Burnt looking leaves could also be a sign of too much light. However, it could also be from over fertilizing your plant or maybe too many minerals in your water. Some plants, like Calatheas, are sensitive to hard water. You may notice the edges of the leaves start burning, turning cripsy and even curling in a bit. The best solution for this is to use distilled water. And, for over fertilizing, make sure to follow the instructions on the bottle. You could also dilute the fertilizer with extra water to be safe, especially if it's the first time the plant has been fertilized.

Distorted or Misshapen Growth

Plant's leaves grow in distorted shapes for a couple of reason.

Plant pest

There are a number of common houseplant pest that can destroy an entire plant. Distorted leaves, new growth falling off, stunted growth, or even a sudden onset of bottom leaves yellowing and falling off are the first signs of a pest infestation. Closely take a look at the affected plant and try to properly identify it before they spread.

Low humidity

Low humidity is also a huge factor in distorted plant growth, especially with tropical houseplants. You may also notice your plant leaves getting stuck or not fully unfurling. To help this, you can spray new growth growing in and find ways to increase the humidity around your houseplant area.

Why Is My Houseplant Stretching?

Etiolation is when a plant starts to stretch out, or will start to look sparse and grow more stem than leaves. This happens when a plant is looking for sunlight and will start to stretch in the direction it's receiving light from. To help this problem, introduce more light to the houseplant either with a grow light or by placing it closer to a bright window. The stretched out part won't grow more leaves, only the top part will. If the look bothers you too much, you could always chop and propagate!

Want to learn more about propagating house plants? Click here.

Spots on leaves - House Plant Diseases

Spots on leaves could vary from yellow to brown, but this is often a sign of some sort of plant disease. Plant disease can be cause for all sorts of different reasons; poor air circulation, too much moisture in the air, etc. The most effective way to fix this problem is to cut the affected foliage off and spray the entire plant with a fungicide mixture. Remember to keep the affected plant in an isolated area so no fungal diseases can be spread to other plants.

Powdery Mildew

Powdery mildew is another type of plant disease and is caused from too much moisture and poor air circulation. Powdery mildew is a gray mildew growing on the foliage and stem of plant that can quickly and easily spread to other plants. It's important to quickly isolate the affected houseplant, cut off any infected leaves and spray down with a sulfur fungicide. However, this may not always help and if the houseplant was treated too late, it may be best to toss the plant. To prevent this from happening again, increase air circulation to your houseplant area and make sure there isn't an excessive amount of water or moisture sitting on plant leaves.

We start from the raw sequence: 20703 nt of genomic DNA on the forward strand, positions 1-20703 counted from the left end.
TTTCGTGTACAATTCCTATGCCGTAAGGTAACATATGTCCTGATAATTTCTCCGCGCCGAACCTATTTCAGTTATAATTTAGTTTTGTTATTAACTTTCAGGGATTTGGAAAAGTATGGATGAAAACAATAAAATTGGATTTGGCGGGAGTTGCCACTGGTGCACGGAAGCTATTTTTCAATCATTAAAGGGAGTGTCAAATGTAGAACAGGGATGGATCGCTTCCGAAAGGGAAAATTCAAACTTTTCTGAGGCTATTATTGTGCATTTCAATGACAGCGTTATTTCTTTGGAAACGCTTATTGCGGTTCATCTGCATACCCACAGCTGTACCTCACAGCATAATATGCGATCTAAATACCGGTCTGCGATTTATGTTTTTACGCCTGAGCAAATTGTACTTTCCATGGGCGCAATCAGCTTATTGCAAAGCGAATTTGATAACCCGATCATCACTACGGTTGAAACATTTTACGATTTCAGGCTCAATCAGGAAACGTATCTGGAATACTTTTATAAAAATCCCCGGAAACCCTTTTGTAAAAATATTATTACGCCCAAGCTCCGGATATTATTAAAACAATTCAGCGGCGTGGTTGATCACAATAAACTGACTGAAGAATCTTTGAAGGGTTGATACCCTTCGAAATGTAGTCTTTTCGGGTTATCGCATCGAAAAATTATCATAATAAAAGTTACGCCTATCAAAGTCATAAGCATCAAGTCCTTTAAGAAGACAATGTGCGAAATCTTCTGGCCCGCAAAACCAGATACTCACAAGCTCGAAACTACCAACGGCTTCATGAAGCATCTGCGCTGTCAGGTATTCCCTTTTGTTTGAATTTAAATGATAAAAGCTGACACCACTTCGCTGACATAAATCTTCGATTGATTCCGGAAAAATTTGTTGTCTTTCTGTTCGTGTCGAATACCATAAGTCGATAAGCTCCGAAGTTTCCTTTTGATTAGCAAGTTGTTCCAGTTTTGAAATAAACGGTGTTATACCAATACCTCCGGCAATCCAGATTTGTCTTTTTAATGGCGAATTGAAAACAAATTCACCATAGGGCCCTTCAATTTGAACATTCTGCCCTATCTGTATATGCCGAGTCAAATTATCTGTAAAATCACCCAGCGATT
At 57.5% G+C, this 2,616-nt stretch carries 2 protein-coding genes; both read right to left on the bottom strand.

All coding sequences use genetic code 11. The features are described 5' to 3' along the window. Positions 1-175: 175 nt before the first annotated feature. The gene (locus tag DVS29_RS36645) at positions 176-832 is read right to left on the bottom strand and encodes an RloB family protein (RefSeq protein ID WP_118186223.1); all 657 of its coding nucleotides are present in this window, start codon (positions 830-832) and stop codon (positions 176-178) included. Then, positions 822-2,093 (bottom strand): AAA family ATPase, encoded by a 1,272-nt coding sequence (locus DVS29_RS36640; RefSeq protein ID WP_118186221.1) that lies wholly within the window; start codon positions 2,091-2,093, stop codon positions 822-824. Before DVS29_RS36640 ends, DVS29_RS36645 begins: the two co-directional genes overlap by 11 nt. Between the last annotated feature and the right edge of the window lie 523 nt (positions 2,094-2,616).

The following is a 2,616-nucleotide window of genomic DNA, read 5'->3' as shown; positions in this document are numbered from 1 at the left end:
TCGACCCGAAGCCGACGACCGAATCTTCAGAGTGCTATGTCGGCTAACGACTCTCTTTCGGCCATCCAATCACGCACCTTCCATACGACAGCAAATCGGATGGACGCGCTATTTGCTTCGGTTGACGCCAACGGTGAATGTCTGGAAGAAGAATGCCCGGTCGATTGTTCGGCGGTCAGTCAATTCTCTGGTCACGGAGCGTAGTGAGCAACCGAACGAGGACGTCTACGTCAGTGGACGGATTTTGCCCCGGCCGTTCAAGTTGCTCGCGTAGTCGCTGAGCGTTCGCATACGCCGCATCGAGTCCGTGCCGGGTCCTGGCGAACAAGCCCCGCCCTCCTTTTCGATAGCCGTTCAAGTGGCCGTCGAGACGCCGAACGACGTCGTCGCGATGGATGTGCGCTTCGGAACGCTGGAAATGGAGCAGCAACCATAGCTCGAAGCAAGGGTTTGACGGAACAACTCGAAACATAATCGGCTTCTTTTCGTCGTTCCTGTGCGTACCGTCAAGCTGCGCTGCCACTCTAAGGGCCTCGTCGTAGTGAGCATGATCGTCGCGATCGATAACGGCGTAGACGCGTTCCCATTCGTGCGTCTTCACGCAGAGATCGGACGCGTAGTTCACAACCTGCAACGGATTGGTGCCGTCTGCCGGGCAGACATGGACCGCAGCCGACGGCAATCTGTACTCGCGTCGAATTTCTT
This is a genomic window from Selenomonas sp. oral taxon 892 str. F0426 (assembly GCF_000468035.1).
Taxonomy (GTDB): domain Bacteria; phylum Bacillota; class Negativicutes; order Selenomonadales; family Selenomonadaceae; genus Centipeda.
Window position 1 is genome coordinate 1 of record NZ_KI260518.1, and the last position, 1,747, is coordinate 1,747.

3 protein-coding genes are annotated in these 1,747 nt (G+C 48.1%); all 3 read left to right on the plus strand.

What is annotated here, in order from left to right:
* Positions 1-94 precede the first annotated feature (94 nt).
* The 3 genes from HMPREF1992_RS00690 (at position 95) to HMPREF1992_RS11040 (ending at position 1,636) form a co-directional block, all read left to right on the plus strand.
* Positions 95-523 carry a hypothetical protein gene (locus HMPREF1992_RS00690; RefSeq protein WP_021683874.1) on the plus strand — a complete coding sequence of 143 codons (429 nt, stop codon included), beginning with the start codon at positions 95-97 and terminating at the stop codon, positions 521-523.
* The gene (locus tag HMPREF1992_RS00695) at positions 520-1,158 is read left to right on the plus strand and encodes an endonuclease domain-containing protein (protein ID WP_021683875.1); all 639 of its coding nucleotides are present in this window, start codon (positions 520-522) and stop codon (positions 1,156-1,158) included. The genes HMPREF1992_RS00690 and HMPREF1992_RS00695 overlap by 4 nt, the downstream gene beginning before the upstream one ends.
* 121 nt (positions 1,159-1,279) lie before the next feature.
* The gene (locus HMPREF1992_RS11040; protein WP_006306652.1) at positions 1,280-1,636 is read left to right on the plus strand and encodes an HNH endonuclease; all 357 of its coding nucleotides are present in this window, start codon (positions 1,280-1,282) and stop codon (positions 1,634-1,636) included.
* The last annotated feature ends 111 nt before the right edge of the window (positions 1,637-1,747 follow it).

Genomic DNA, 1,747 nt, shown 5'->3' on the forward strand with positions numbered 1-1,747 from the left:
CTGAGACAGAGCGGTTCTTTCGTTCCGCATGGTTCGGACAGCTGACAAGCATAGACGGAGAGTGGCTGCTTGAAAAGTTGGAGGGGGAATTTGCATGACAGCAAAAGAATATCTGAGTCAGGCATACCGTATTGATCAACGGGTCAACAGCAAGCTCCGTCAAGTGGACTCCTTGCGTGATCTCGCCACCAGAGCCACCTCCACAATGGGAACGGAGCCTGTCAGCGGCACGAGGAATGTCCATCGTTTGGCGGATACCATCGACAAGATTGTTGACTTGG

Wilted Leaves - Soil staying wet for too long

When a houseplant doesn't have proper drainage and is dense, the houseplant won't be able to absorb water properly which can lead to leaf drop and even root rot. To help your plant thrive long term and prevent root rot, you need to amend your soil by adding something like perlite, orchid bark or horticultural charcoal. And always make sure to use a planter that has drainage holes.


Overwatering happens when you don't give your houseplant enough time to dry out in between waterings. Even a houseplant that loves to be watered frequently, needs some time for the soil to dry out a bit. This gives the plant roots time to absorb the water that's already in the soil and ensures it's not staying constantly wet. Houseplant roots that stay consistently wet will almost always succumb to root rot.

Root Rot Solution

Noticeable signs of root rot in a plant is wilted leaves, even after a proper watering. Or, the leaves will still show signs of being thirsty days after being watered. To fix root rot, you need to unpot the plant and cut away any mushy or dead root. To be extra safe, you can spray the infected roots with a mixture of 50% water and 50% hydrogen peroxide. Once the roots had a chance to dry off, pot the plant up in fresh soil with extra amendments. Make sure the plant has more time to dry out before the next watering and is receiving enough light to help recover.

If there are not many healthy roots left, you may need to create a humidity dome for you plant to help it recover and grow new roots quickly. However, if you think a plant is too far gone, you could cut and propagate the healthy part of the plant.